Koormaasana (Tortoise Pose)
22 Dec 2020 HYN Himalayan Yoga Academy
“Gulphau cha vrishanasyaadho vyutkramena samaahitau;
Place both heels underneath the testes in opposite directions and sitting with the body, head and neck straight and in line is called koormaasana.
In the Koormaasana (कूर्मासन), the legs are crossed so as to make the heels come under the gluteals. The Koormaasana must have the oval shape proper for a mirror. The height of it has to be four aṅgulas, its breadth twelve, and it should be provided with the face and feet of a tortoise, these latter being one muṣṭi or seven aṅgulas in girth. Its name comes from the Sanskrit Koormaa, which means “turtle” or “tortoise,” and asana, which means “posture” or “seat.” It is so called because the asana resembles the shape of a tortoise in the full pose. Koormaasana may also be known as tortoise pose.
Koormaasana is a seated yoga asana in which the body folds at the waist and the arms slip under the legs. It is recommended to stay in the pose for 30 to 40 seconds and for roughly five to 10 breaths. This pose is designed to create inner awareness and relaxation. As a result, Koormaasana is touted as beneficial for relieving stress and improving concentration.
There are a range of variations of Koormaasana, including:
Supta koormaasana – Sleeping tortoise pose, a deeper version of the pose with the legs wrapped around the neck and the hands clasped at the lower back.
Ardha koormasana – Half tortoise pose, a gentler version that starts in vajrasana, then the body folds and the arms extend forward, resting on the ground.
Uttana koormaasana – Upside-down tortoise pose, which can mean both a more challenging and a more relaxed version of the pose. In the challenging version, the pose balances on the buttocks with the arms and legs off the ground and entwined. An easier version starts in vajrasana, and then the body folds until the head rests on the ground and the arms extend backward, resting on the ground.
Steps of Koormaasana (Tortoise Pose)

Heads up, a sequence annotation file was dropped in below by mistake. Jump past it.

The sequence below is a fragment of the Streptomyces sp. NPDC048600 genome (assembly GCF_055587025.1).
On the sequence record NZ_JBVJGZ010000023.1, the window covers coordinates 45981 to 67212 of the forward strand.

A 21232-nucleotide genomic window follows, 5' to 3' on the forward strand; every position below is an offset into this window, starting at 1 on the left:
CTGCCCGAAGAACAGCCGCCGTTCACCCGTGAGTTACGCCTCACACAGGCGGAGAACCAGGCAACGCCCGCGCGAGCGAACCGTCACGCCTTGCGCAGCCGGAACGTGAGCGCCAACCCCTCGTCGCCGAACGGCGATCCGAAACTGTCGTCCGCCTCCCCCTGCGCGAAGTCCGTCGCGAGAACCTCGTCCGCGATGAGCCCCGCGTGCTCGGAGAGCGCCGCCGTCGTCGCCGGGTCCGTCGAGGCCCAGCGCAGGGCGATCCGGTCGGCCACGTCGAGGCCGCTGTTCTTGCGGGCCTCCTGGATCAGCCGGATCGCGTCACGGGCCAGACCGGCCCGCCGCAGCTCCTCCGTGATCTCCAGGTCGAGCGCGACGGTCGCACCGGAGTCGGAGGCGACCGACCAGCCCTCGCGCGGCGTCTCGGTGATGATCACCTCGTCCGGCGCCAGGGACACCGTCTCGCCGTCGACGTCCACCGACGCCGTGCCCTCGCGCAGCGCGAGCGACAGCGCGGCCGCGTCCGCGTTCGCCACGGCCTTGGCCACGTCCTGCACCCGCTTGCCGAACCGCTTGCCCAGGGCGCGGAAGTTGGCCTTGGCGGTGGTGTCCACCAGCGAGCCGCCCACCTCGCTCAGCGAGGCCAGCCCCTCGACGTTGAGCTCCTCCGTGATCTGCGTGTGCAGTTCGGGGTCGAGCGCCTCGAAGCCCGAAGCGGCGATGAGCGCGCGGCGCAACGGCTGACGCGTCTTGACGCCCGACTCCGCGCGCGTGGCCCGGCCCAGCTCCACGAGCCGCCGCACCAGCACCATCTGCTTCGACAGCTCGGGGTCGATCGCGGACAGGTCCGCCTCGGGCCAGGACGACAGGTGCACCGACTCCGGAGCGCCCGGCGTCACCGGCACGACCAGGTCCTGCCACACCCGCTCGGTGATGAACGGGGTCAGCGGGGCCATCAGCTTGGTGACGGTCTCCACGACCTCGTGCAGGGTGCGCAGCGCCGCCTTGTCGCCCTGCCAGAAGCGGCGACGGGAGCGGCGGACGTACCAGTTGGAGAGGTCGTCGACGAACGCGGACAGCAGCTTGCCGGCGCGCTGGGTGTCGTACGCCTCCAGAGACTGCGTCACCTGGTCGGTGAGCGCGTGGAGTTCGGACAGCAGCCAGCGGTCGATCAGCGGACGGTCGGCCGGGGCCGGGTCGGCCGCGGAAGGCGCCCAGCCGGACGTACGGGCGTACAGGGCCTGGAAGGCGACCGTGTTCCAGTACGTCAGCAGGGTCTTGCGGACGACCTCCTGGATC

First, sit comfortably in Staff Pose (Dandaasana) place your hands on the floor close by your hips.
Now press your thighs into the ground or floor, your feet should flex, and try to lift your chest.
Keep your legs to the corners of the mat; keep your knee wide as your Take a couple of breaths here.
Now bend your knees with keeping your feet flexed.
Place them nearer to your hips. Expand your chest in forward down and keep your arms forward down between your legs.
Bend your legs significantly all the more, with the goal that you can put your shoulders one by one under your knees. (If this is difficult for you then keep going on with forwarding bend)
Stretch your arms out to the sides.
After that try to roll your thighs in the inward direction and keep your inner heels extended, without making pressure in the feet.
Stretch the front part of your chest and collarbones in forwarding direction and keep them down with the assistance of the weight of your thighs on the shoulders or upper arms.
Try to push inner heels down and forward to extend and straight your legs, at that moment try to keep your inner thighs in contact with your side ribs.
Breathe in and keep on extending your arms and mid-section (chest) out to your sides.
Breathe out to extend your spine more distant forward. Try not to constrain your legs, breathe out and relax to release the pose.
On the off chance that you feel torment under your knees, take your arms marginally forward. Stay for a couple of breaths, and then gradually leave the posture. Rehash a couple times.
(If you are uncomfortable, then don’t interlock your fingers behind your back, just do this Asana with forwarding bend with shoulders under your thighs. Once you are comfortable in this then try this asana with interlock fingers behind your back)
Variations in Koormaasana
Upside-Down Tortoise Pose (Uttana Koormaasana).
Sleeping Tortoise Pose (Supta Koormaasana).
Half Tortoise Pose (Ardha Koormaasana).
Benefits of Koormaasana (Tortoise Pose)
- It stretches your legs, back, shoulders and chest also.
- It improves the functions of the respiratory and digestive systems.
- It lengthens the back muscles.
- The organs in the midriff (abdomen) are stimulated during this Asana.
- The stance helps you to spread out both your shoulders and your hips.
- The spine is stretched longer during the act of this yoga asana.
- Anxiety buster
- Beneficial in Asthma, constipation and flatulence
- Useful in sleeping disorder like Insomnia
- Beneficial in the problems related to the back or spine
Don’t try to overstrain your muscles while performing this posture. Breathe in and inhale out the way you would under ordinary circumstances while you are in a definite position of this stance. Avoid this Asana in case of any shoulders, hips or arm injury. (Consult a doctor and yoga expert before starting any Asana or Pranayama; don’t go beyond your capabilities during Asana.)